[Originally published in the Guardian, 21.06.18]
Too many times their cries had filled the radiotherapy suite. For children, the necessary separation from their parents during treatment can be intolerably frightening. Sometimes, only a general anaesthetic can quell the terror as radioactivity targets their cancer.
Recently, an NHS play therapist put her mind to this problem, devising an ingenious solution. Her ‘magic string’ is a simple ball of multicoloured twine, one end of which can be clasped by the young patient, the other by their parent. The therapist invented something powerful and healing. A literal thread that is, simultaneously, a narrative thread – a story a frightened child can tell themselves, while lying alone behind a lead-lined door, that mummy or daddy are still there, loving and holding onto them. Simultaneously cheap as chips and priceless, magic string was created not for profit, nor for personal gain – but simply because someone cared.
In a world of performance data, spreadsheets and efficiency savings, it is easy to forget the transformational force of simple acts of kindness. But for 70 years, the lifeblood of the NHS has been basic, glitz-free, humdrum humanity. Kindness isn’t loud, it doesn’t grab headlines. Yet all of us, NHS staff and patients alike, know that what heals is more than doctors’ drugs or scalpels. It is the quieter, smaller things too – being held, heard and shown you matter – that make patients feel cherished, and hospitals humane.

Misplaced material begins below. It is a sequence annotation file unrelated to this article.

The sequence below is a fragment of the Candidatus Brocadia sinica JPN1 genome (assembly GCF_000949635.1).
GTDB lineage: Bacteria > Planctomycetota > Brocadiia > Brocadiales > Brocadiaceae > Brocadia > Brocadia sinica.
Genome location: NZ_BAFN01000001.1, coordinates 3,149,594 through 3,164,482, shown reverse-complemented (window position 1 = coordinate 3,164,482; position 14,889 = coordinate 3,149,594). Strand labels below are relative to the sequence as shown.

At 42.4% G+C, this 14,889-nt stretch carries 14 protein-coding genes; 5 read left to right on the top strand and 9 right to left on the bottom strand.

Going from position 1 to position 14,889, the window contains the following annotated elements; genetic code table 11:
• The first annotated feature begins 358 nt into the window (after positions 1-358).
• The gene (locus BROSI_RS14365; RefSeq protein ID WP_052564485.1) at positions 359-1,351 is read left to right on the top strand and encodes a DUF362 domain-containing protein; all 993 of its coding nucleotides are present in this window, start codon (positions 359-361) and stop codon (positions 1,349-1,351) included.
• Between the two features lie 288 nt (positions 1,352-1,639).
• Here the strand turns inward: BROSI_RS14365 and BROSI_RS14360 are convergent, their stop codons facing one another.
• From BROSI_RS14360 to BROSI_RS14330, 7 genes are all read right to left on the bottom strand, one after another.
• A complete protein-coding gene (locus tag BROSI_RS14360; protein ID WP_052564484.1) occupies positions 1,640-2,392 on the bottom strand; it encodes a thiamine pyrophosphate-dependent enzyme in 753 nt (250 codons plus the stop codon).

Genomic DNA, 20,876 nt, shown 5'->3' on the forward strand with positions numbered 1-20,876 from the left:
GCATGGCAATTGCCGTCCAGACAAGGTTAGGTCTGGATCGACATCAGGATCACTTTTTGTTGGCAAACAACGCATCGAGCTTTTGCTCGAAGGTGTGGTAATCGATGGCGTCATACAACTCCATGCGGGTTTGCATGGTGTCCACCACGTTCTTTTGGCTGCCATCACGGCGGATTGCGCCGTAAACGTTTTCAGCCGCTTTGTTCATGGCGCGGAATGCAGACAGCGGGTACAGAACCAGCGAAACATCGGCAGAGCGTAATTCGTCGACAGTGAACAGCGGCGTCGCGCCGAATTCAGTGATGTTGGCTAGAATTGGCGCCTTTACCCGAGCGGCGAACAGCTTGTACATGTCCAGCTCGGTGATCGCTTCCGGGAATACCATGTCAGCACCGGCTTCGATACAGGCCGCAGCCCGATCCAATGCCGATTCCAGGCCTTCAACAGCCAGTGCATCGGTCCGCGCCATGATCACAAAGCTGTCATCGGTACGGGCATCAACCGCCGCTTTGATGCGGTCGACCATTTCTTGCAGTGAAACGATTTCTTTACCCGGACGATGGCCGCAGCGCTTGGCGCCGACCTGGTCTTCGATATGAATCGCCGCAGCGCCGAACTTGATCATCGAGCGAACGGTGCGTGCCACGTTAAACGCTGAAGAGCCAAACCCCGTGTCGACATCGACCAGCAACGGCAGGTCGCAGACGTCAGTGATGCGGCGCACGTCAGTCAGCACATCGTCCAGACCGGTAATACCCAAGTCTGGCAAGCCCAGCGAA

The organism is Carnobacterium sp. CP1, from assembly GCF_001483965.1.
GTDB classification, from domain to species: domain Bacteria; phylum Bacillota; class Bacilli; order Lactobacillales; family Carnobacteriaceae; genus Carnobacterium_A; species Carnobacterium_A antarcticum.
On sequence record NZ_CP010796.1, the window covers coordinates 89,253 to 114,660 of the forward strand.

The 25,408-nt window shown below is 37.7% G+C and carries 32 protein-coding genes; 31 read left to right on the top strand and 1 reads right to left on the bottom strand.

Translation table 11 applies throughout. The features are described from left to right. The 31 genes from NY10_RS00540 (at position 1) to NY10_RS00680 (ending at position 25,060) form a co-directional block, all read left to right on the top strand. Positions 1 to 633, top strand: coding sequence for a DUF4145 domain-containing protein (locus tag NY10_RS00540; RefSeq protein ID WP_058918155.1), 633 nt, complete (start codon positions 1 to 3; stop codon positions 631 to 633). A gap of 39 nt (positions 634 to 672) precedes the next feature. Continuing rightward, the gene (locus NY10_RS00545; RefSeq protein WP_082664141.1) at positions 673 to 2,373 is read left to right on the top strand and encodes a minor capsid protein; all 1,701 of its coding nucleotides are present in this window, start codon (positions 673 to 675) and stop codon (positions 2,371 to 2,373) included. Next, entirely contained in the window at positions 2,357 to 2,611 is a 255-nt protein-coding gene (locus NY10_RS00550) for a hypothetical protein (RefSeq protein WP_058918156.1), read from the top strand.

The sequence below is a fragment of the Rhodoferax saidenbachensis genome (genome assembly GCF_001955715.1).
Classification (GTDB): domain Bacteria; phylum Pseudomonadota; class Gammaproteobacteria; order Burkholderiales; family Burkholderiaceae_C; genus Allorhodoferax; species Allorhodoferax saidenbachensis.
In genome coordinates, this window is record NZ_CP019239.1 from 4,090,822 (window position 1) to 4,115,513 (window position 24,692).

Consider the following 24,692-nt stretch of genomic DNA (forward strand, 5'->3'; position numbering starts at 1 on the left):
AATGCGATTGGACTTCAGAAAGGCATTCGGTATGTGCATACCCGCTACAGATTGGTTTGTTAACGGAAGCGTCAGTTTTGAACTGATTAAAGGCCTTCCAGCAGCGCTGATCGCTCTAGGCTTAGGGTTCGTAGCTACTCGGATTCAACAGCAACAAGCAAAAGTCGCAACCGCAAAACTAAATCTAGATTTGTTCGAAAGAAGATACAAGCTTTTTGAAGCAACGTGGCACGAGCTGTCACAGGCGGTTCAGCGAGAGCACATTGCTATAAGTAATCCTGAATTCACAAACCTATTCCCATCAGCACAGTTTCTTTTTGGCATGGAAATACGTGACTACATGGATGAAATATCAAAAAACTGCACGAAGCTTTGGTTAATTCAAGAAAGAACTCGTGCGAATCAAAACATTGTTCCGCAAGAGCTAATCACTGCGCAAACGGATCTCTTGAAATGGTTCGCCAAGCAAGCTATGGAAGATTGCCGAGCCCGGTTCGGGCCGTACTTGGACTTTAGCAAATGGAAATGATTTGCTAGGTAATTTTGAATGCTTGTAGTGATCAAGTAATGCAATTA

Goodwill doesn’t merely keep the NHS afloat, it inspires a nation’s love and pride. But right now, the magic string that binds the NHS together has never been more threadbare. Overstretched staff are benumbed by burnout. Compassion fatigue is rife. If ever a birthday present mattered, it is sufficient frontline staff to preserve kindness at our NHS’s core.